Everywhere I went people were doing extraordinary things - in slow motion. And yes, they were all old people! At the drive-through post office drop box, an old lady pulled up, got out of her car, slid her mail into the slot. She returned to the driver's seat, slammed the door a few times, then re-started the engine! Then, for reasons I could not fathom, she sat in the car for a bit. Perhaps she needed a nap after so much exertion? It was a drive-through - not a stop-and-get-out!
I made the very Buddhist choice to not become angry or frustrated. She did not know Vince would soon be on his way to my house but I was still sitting in the drive-through drop box lane in Topeka...
I absolutely had to dash into Dillons for a few quick groceries. Otherwise I would have a can of tomato soup made without milk for supper. I shop in that store ALL the time. I know the fastest checkers but no, I mindlessly chose the slowest checker - a new girl who cannot be friendly and check simultaneously. She was so sweet that I could not become frustrated with her as she babbled while cleaning the scanner screen, and talked while trying to find a price for one of my items, and inexplicably chatted to the guy next in line while attempting to scan my vegetables. God. Save. Me.
Next, I dashed into the farm store where the customer service is always 100% terrible. It is a fact of life so I had no expectations. I raced - in my ruined-knee, old woman way - to the horse supply aisle for two bottles of fly spray. Then I had to wait as the two old women behind the counter chatted up two very young women, discussing their nose piercings. What the hell? When do young girls EVER do business in the goddamned farm store and who gives a rat's ass about their piercings if they do?!
When it was finally my turn, one of the old women left, leaving the slowest clerk in the history of all bad check-out clerks to wait on me. When I said hello, she did not speak. She scanned the bottles slowly. When I mentioned the weather, she did not answer but responded by opening her pie hole in a giant jaw-crackin' yawn. When I attempted to scan my card she finally spoke. "Wait. That's not the total. You get a senior discount." Well, alrighty then! I was not aware the farm store offered senior discounts. But that was all - there was no offer to put my purchase in a bag - no-thank-you-come-again - no have-a-good-day. The "piss off" is always implied. (It IS the farm store.)
Finally, I was on my way home, mentally checking off everything I had to do as soon as I pulled into the driveway. It was so hot that I had to immediately put the groceries away. Change clothes. Get the water jug and my check book and the halters and ropes and take at least one of the fly sprays to the barn. I had to halter the horses, spray them for flies and get myself and them in a relaxed state of mind.
Oh, it was just so terribly hot and I became so overheated that at one point my heart started racing unnaturally fast. I thought, "Whoa! Guess I won't be showing up at the cube farm EVER AGAIN!" I was not sad or scared about it either. However, nothing dramatic happened. I sat in my car with the air conditioner blowing full blast in my face, drank cold water, wiping my face and neck with a damp cloth until I cooled down.
I managed to get both horses haltered, sprayed, their hides brushed. I had time to scrub the algae out of the water tank, move it under the sun shade and fill it up with fresh water. I had time to sit in the car each time I got too hot. There was time to brush each horse, which they love. Wally sweats in the hot weather, but Ginger does not unless she exerts herself. Both horses rested their big heavy heads on my shoulder in gratitude for the fly spray and the grooming. I knew it was far past 2 pm so I made a trip to the house to see if Vince had called. He is normally on time. I came in the house to a ringing phone. It was Vince calling a second time to say he was going to be almost 2 hours late. I was concerned for him, knowing he had a stable of horses to work on before he got to my house. He said he had not eaten since early morning and would be a few more minutes late. I encouraged him to take all the time he needed to eat and cool down and re-hydrate. I was free for the rest of the day. I waited in the house until I heard Vince's truck coming down the drive.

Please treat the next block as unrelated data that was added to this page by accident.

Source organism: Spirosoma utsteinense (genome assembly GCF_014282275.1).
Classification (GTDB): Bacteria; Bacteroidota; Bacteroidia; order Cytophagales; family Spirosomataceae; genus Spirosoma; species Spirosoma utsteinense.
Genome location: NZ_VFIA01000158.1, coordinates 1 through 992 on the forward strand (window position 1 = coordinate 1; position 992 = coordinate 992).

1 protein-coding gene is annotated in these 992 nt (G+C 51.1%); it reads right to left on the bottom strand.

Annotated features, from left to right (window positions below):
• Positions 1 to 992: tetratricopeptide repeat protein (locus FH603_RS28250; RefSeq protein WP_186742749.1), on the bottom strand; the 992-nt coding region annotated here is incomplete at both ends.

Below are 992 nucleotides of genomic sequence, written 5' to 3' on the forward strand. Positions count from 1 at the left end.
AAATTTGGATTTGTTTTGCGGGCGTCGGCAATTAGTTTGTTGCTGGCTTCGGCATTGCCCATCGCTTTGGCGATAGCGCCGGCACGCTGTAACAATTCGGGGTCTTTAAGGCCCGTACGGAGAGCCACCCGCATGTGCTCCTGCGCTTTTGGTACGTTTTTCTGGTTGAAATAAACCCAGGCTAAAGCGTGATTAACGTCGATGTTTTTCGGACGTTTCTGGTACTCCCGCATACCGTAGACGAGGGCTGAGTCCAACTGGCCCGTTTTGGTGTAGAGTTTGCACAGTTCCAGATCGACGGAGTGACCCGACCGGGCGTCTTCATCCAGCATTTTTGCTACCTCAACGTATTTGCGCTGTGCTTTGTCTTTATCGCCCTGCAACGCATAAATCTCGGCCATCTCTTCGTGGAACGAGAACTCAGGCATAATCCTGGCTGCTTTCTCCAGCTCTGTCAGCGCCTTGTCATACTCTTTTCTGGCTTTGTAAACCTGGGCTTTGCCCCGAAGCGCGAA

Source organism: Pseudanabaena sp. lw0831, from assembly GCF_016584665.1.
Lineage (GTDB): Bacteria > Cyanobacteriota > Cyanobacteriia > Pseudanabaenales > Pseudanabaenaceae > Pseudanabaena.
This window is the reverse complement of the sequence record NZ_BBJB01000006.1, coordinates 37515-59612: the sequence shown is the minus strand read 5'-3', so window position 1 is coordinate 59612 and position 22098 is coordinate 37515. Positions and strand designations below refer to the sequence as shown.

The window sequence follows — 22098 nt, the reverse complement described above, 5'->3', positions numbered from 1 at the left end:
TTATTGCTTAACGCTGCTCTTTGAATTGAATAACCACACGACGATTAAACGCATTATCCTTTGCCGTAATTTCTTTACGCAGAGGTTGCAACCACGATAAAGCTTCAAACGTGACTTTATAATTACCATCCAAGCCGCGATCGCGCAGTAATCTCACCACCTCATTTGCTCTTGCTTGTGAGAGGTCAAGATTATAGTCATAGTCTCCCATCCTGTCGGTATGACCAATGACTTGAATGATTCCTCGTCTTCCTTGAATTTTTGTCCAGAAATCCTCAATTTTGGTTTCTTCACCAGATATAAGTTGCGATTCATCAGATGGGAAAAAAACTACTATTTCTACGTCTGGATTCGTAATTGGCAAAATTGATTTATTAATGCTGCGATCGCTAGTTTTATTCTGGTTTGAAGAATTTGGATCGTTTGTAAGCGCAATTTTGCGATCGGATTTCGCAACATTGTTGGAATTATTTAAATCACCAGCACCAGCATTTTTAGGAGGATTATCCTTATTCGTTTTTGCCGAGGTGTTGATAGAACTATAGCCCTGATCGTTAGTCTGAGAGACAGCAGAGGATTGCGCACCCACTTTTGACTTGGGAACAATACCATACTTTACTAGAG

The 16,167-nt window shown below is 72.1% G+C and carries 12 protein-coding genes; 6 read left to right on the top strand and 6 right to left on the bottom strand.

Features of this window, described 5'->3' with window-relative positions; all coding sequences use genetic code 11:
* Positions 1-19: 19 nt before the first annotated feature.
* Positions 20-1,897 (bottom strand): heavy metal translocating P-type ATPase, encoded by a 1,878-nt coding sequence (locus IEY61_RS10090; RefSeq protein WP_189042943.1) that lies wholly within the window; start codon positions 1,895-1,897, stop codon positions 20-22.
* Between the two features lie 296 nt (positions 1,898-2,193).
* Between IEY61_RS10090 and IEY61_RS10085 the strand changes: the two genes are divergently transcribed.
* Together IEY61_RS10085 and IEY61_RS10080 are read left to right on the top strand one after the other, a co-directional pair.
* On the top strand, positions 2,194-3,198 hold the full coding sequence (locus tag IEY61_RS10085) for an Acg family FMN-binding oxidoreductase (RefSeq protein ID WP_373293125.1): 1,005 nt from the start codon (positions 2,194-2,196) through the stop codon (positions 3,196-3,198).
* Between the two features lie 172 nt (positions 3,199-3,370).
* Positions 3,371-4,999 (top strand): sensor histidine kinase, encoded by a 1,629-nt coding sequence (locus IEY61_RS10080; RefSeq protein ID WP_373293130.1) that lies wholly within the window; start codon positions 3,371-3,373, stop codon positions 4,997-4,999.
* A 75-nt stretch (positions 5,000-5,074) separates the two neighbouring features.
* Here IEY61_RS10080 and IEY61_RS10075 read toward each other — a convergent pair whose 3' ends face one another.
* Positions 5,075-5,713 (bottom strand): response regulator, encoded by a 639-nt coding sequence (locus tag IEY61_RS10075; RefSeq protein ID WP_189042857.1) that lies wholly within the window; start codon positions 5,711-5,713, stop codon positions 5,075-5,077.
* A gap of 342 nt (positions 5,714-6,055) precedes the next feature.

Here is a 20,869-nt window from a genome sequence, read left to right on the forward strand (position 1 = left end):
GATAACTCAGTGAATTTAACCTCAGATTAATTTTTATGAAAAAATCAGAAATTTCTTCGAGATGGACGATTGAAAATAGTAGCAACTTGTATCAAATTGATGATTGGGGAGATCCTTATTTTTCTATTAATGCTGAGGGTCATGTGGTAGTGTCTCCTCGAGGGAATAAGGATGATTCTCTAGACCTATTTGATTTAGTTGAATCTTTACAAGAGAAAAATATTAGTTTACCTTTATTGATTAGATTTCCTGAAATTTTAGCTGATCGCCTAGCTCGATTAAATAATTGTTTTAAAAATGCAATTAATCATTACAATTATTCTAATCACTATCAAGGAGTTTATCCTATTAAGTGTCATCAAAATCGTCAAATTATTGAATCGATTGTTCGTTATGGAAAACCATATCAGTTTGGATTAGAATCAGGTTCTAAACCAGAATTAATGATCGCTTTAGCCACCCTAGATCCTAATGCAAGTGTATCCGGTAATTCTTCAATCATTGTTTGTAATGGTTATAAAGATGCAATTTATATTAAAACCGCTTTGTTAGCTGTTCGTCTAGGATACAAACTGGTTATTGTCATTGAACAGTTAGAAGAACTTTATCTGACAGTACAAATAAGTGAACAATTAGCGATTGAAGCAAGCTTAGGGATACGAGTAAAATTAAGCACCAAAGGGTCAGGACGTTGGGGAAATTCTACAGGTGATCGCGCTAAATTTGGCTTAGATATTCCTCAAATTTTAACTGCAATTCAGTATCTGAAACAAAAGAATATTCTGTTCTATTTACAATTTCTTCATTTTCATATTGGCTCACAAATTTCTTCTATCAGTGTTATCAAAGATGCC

When the time came, my horses were so well behaved! They lifted their feet willingly. They stood still and did not fidget or toss their heads. They did not try to lean on Vince or nibble at his clothes. While Vince and his assistant were working on one of my horses, I held the rope to the other. Wally was so happy that he started licking my arm with his huge horse tongue - gross! The only thing horses ever eat is vegetation. Compared to dogs, a horse's diet is sanitary and civilized so it honestly was not that gross. It was a horse compliment of affectionate grooming behavior, but no thanks, Wally- no thank you VERY much. While I was holding Ginger's rope, she rested her big face right against my shoulder, a far more acceptable horse compliment.
I told Vince I would have understood if he had wanted to postpone due to the heat, but he paid my horses a huge compliment, saying "Oh, I knew these horses would be no problem, so I came on anyway."
Thousand pound beasts with gentle spirits who demonstrate appreciation for the favors of fly spray and brushing and trimmed hooves. How much I love the those two horses - and they apparently love me in return. Or, it was too hot for them to behave otherwise...
|Goober Number 1|
|Goober Number 2|